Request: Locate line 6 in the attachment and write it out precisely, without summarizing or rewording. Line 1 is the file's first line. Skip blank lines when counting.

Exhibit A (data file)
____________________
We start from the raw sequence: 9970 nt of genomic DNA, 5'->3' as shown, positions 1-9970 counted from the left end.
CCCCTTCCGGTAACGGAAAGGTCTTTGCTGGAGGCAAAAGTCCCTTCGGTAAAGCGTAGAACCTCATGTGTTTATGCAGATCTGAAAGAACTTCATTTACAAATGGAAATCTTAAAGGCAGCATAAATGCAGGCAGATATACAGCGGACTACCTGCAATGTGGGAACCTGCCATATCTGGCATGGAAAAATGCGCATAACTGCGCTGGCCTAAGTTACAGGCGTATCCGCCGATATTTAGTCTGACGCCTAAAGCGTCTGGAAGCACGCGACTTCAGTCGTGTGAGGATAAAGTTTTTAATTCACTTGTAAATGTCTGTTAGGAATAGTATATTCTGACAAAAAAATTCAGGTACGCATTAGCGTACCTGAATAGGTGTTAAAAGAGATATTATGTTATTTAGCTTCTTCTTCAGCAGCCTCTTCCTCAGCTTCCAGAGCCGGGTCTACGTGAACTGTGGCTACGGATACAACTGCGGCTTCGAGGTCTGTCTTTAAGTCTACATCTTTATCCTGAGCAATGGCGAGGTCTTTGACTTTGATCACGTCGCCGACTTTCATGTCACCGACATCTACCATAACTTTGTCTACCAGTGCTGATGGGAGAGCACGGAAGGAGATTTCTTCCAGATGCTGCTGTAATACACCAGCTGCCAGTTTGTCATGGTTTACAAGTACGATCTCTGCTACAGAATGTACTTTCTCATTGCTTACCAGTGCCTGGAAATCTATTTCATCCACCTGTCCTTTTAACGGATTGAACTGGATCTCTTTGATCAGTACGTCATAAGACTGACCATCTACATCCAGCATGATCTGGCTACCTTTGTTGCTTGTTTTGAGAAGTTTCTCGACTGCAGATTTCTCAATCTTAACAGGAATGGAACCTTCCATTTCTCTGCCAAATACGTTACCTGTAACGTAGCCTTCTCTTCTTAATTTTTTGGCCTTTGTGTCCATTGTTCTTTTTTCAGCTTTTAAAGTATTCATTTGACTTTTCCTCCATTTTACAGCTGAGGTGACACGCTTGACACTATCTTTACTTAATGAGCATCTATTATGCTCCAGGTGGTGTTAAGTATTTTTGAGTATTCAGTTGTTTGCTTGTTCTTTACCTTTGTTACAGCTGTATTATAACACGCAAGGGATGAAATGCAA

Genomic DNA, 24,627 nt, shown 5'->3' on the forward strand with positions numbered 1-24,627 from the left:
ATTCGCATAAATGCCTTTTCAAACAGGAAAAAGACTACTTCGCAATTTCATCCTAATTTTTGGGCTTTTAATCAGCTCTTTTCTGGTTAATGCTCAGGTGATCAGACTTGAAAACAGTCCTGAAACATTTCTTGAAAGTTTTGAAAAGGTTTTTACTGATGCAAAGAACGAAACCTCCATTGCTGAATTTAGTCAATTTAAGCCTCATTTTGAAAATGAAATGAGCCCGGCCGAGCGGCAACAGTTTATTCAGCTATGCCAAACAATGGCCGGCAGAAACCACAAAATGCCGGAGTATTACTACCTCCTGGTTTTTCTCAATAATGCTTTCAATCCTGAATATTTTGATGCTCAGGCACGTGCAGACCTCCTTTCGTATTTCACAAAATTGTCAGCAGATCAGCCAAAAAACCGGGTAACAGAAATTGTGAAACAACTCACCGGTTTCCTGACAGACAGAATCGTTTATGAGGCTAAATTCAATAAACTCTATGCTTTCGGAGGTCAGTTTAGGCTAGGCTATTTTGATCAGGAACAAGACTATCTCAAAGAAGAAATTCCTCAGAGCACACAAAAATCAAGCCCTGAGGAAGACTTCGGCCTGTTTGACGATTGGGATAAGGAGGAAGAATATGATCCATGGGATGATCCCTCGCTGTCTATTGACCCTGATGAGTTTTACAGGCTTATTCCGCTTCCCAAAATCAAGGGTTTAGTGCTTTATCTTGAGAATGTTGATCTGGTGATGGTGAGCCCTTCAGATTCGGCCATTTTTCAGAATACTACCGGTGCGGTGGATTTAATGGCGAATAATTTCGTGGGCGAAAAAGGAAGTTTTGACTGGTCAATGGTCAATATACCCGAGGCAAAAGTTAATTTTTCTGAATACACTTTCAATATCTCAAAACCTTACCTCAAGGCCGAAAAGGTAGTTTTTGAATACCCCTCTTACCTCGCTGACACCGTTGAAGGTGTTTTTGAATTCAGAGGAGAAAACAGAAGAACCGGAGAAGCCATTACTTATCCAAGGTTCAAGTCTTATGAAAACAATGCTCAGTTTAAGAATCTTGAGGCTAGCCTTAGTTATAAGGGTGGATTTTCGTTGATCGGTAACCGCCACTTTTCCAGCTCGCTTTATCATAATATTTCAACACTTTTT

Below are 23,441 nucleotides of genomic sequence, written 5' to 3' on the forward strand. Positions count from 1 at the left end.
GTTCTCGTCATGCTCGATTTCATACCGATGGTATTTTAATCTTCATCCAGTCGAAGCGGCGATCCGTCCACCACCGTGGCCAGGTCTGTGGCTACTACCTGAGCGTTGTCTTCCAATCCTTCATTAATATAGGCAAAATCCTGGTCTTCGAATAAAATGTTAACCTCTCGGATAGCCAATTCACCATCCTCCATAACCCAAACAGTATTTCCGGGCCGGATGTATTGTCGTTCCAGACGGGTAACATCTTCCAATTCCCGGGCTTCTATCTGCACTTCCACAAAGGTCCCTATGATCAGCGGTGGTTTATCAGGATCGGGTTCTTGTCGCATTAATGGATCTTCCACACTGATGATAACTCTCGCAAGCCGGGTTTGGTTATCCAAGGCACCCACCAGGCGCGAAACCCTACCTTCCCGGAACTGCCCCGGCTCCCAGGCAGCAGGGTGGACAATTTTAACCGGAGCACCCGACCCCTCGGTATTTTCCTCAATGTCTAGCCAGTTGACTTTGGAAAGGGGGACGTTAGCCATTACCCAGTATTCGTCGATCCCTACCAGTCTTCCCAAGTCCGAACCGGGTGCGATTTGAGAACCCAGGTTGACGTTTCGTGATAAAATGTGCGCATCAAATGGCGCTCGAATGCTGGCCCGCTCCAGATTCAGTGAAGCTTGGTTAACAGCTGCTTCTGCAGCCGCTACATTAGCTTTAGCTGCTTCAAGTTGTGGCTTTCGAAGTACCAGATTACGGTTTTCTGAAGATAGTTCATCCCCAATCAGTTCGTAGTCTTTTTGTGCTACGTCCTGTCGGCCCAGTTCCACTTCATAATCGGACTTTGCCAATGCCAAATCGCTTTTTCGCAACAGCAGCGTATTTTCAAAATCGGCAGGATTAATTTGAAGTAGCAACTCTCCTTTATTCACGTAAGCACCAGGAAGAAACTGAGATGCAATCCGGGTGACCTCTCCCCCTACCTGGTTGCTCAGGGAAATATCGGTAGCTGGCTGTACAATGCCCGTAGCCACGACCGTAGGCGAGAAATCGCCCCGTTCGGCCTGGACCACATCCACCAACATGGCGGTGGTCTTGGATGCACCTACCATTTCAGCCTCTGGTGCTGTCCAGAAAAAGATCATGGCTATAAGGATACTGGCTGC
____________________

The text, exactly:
GTTCTCGTCATGCTCGATTTCATACCGATGGTATTTTAATCTTCATCCAGTCGAAGCGGCGATCCGTCCACCACCGTGGCCAGGTCTGTGGCTACTACCTGAGCGTTGTCTTCCAATCCTTCATTAATATAGGCAAAATCCTGGTCTTCGAATAAAATGTTAACCTCTCGGATAGCCAATTCACCATCCTCCATAACCCAAACAGTATTTCCGGGCCGGATGTATTGTCGTTCCAGACGGGTAACATCTTCCAATTCCCGGGCTTCTATCTGCACTTCCACAAAGGTCCCTATGATCAGCGGTGGTTTATCAGGATCGGGTTCTTGTCGCATTAATGGATCTTCCACACTGATGATAACTCTCGCAAGCCGGGTTTGGTTATCCAAGGCACCCACCAGGCGCGAAACCCTACCTTCCCGGAACTGCCCCGGCTCCCAGGCAGCAGGGTGGACAATTTTAACCGGAGCACCCGACCCCTCGGTATTTTCCTCAATGTCTAGCCAGTTGACTTTGGAAAGGGGGACGTTAGCCATTACCCAGTATTCGTCGATCCCTACCAGTCTTCCCAAGTCCGAACCGGGTGCGATTTGAGAACCCAGGTTGACGTTTCGTGATAAAATGTGCGCATCAAATGGCGCTCGAATGCTGGCCCGCTCCAGATTCAGTGAAGCTTGGTTAACAGCTGCTTCTGCAGCCGCTACATTAGCTTTAGCTGCTTCAAGTTGTGGCTTTCGAAGTACCAGATTACGGTTTTCTGAAGATAGTTCATCCCCAATCAGTTCGTAGTCTTTTTGTGCTACGTCCTGTCGGCCCAGTTCCACTTCATAATCGGACTTTGCCAATGCCAAATCGCTTTTTCGCAACAGCAGCGTATTTTCAAAATCGGCAGGATTAATTTGAAGTAGCAACTCTCCTTTATTCACGTAAGCACCAGGAAGAAACTGAGATGCAATCCGGGTGACCTCTCCCCCTACCTGGTTGCTCAGGGAAATATCGGTAGCTGGCTGTACAATGCCCGTAGCCACGACCGTAGGCGAGAAATCGCCCCGTTCGGCCTGGACCACATCCACCAACATGGCGGTGGTCTTGGATGCACCTACCATTTCAGCCTCTGGTGCTGTCCAGAAAAAGATCATGGCTATAAGGATACTGGCTGC